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Paul Zimmerman

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More PAGA Claims on the Horizon After Epic

The United States Supreme Court’s landmark decision in Epic Systems Corp. v. Lewis – enabling class action arbitration waivers in the employment context – might have an unintended consequence in the form of more Private Attorneys General Act (PAGA) cases filed in California. This is especially true after the recent California Court of Appeals decision in Huff v. Securitas Securities Services USA, Inc.

Huff Expands the Scope of PAGA Claims

In Huff, an employee of the security company, Securitas, sued for various Labor Code violations: failure of temporary services employer to pay wages weekly; failure to pay wages immediately upon termination of employment; failure to pay wages within 72 hours of resignation; and failure to pay all wages due for work performed in pay period. Moreover, the employee sought penalties via a representative action under PAGA for violations against him as well as other employees. By way of background, PAGA allows private parties to sue for civil penalties previously only recoverable by a state agency and to receive part of the recovery as compensation.

The Huff case was deemed “complex,” so its trial was set up in phases. In the first phase, the evidence suggested that Huff was not a temporary services employee and therefore Securitas could not have violated the Labor Code section requiring temporary services employers to pay wages weekly. The court then entered judgment for Securitas because – the trial court initially thought – Huff could not bring a PAGA claim for a violation that did not affect him personally. More specifically, since Huff was not deemed to be a temporary services employee, he could not bring a PAGA claim on behalf of temporary services employees for Labor Code violations. However, the trial court ultimately backtracked, concluding that as long as Huff could prove that he was affected by at least one Labor Code violation, he could bring a PAGA claim for other Labor Code violations that affected other employees.

The appellate court agreed. It held that any “aggrieved employee” (an employee affected by at least one Labor Code violation) may pursue penalties on behalf of California for unrelated violations by the same employer. And while this might sound like class certification, the appellate court was clear to highlight that “a representative action under PAGA is not a class action.” Instead, a PAGA claim is a “law enforcement action where the plaintiff acts on behalf of the state,” not on behalf of other employees.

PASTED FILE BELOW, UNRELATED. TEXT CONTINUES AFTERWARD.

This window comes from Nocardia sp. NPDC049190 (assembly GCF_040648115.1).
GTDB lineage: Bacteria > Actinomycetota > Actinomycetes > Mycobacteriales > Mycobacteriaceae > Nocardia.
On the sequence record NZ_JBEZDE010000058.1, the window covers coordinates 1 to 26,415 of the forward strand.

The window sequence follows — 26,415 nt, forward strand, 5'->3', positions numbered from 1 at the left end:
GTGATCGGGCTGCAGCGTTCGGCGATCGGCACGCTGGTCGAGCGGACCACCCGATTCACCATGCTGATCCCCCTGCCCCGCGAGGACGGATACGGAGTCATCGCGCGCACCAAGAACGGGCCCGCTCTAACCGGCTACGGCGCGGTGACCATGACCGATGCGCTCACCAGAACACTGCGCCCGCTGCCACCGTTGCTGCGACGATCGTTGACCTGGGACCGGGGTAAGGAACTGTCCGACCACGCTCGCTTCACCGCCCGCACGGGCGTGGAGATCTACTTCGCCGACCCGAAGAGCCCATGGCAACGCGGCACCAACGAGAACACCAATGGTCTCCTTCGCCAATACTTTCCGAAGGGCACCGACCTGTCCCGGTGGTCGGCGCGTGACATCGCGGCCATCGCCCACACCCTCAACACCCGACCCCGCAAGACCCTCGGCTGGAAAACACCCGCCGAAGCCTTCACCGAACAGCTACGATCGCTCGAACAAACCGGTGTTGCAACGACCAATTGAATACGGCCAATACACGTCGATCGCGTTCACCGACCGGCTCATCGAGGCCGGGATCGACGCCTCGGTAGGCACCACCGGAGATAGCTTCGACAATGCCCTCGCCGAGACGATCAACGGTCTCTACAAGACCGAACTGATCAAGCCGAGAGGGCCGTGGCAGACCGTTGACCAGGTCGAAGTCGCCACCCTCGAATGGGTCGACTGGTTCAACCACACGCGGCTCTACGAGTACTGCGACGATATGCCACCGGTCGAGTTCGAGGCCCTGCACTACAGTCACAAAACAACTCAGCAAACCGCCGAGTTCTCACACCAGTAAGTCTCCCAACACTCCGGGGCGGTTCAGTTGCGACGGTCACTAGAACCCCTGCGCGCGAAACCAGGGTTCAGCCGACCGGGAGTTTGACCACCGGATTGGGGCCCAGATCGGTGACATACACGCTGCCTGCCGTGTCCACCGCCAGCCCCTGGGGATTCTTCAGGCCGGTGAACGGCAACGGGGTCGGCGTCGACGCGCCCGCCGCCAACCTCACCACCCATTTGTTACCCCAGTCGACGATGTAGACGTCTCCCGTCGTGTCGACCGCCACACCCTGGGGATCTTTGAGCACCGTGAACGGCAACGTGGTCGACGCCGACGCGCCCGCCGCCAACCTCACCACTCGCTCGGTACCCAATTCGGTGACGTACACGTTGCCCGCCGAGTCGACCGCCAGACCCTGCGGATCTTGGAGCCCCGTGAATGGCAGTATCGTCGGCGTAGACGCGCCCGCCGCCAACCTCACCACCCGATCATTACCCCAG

Not mentioned in the case is the significant fact that the state will not have signed an arbitration agreement with the employer.

A PAGA-Sized Loophole

The U.S. Supreme Court’s decision in Epic Systems Corp. was largely considered a win for employers. (Read M&R’s take on the decision here.) In its wake, companies can use arbitration agreements to prohibit workers from bringing or participating in class or collective actions over workplace issues. But employers in California may want to temper any elation.

As described above, claims brought under California’s Private Attorneys General Act are not class actions – they are cases brought on behalf of California, with the suing employee acting as a “private attorney general.” And because California is not a party to private employers’ arbitration agreements, including class action waiver provisions, claims brought under PAGA can circumvent the Supreme Court’s decision in Epic – a loophole to be sure, one that the Huff decision has widened to the extent it enables an employee to sue his or her employer for alleged Labor Code violations suffered by other employees, even if the aggrieved plaintiff has suffered from an unrelated violation.

The upshot: despite the favorable ruling in Epic, California employers should look out for an increase in PAGA lawsuits.

This blog post is not offered as, and should not be relied on as, legal advice. You should consult an attorney for advice in specific situations.